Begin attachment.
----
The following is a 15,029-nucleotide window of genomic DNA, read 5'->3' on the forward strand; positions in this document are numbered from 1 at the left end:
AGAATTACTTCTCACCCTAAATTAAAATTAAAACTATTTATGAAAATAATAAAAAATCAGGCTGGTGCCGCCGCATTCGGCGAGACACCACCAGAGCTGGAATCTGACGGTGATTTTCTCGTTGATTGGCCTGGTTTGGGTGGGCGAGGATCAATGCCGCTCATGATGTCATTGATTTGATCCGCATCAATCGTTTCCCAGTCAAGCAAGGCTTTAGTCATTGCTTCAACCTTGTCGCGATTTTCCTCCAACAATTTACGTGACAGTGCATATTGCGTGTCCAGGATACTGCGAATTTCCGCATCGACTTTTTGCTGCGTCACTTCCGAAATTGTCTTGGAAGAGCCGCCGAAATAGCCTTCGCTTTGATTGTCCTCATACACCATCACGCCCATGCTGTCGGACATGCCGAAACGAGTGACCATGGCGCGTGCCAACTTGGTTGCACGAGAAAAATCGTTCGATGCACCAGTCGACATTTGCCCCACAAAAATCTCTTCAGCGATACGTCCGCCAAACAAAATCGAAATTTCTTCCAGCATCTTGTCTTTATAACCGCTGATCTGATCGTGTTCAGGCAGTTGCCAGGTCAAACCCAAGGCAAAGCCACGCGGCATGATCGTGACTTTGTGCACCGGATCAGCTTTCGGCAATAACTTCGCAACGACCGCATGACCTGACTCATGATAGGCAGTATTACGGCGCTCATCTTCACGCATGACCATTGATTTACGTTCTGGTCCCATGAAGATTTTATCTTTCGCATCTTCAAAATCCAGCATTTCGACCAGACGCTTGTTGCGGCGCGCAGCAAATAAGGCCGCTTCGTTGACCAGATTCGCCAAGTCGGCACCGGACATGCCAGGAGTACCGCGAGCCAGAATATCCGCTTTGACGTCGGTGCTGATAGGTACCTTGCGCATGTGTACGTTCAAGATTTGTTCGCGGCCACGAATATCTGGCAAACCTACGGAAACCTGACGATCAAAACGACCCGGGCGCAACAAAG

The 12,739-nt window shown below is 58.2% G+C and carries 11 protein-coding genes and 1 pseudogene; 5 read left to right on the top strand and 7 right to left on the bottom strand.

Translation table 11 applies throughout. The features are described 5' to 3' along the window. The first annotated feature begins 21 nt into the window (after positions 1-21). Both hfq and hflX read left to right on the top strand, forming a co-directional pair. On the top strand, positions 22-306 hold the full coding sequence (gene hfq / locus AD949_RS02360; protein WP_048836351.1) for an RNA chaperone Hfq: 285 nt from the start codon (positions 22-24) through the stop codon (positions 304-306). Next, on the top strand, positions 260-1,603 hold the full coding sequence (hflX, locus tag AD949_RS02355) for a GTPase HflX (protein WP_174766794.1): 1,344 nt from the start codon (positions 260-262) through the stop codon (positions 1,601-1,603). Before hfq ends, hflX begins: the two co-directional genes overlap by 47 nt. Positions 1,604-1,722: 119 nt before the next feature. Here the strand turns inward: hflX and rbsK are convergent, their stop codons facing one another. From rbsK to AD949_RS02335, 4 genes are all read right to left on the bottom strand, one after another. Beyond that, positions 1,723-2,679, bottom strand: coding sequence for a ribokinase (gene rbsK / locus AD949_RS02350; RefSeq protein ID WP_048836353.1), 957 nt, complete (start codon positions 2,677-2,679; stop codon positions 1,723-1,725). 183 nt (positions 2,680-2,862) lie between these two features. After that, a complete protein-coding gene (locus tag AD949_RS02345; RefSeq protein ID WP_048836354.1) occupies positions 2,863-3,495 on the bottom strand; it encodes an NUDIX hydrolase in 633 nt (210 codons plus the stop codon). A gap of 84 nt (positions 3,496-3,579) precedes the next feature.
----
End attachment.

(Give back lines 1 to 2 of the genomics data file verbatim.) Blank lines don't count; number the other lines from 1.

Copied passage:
The following is a 15,029-nucleotide window of genomic DNA, read 5'->3' on the forward strand; positions in this document are numbered from 1 at the left end:
AGAATTACTTCTCACCCTAAATTAAAATTAAAACTATTTATGAAAATAATAAAAAATCAGGCTGGTGCCGCCGCATTCGGCGAGACACCACCAGAGCTGGAATCTGACGGTGATTTTCTCGTTGATTGGCCTGGTTTGGGTGGGCGAGGATCAATGCCGCTCATGATGTCATTGATTTGATCCGCATCAATCGTTTCCCAGTCAAGCAAGGCTTTAGTCATTGCTTCAACCTTGTCGCGATTTTCCTCCAACAATTTACGTGACAGTGCATATTGCGTGTCCAGGATACTGCGAATTTCCGCATCGACTTTTTGCTGCGTCACTTCCGAAATTGTCTTGGAAGAGCCGCCGAAATAGCCTTCGCTTTGATTGTCCTCATACACCATCACGCCCATGCTGTCGGACATGCCGAAACGAGTGACCATGGCGCGTGCCAACTTGGTTGCACGAGAAAAATCGTTCGATGCACCAGTCGACATTTGCCCCACAAAAATCTCTTCAGCGATACGTCCGCCAAACAAAATCGAAATTTCTTCCAGCATCTTGTCTTTATAACCGCTGATCTGATCGTGTTCAGGCAGTTGCCAGGTCAAACCCAAGGCAAAGCCACGCGGCATGATCGTGACTTTGTGCACCGGATCAGCTTTCGGCAATAACTTCGCAACGACCGCATGACCTGACTCATGATAGGCAGTATTACGGCGCTCATCTTCACGCATGACCATTGATTTACGTTCTGGTCCCATGAAGATTTTATCTTTCGCATCTTCAAAATCCAGCATTTCGACCAGACGCTTGTTGCGGCGCGCAGCAAATAAGGCCGCTTCGTTGACCAGATTCGCCAAGTCGGCACCGGACATGCCAGGAGTACCGCGAGCCAGAATATCCGCTTTGACGTCGGTGCTGATAGGTACCTTGCGCATGTGTACGTTCAAGATTTGTTCGCGGCCACGAATATCTGGCAAACCTACGGAAACCTGACGATCAAAACGACCCGGGCGCAACAAAG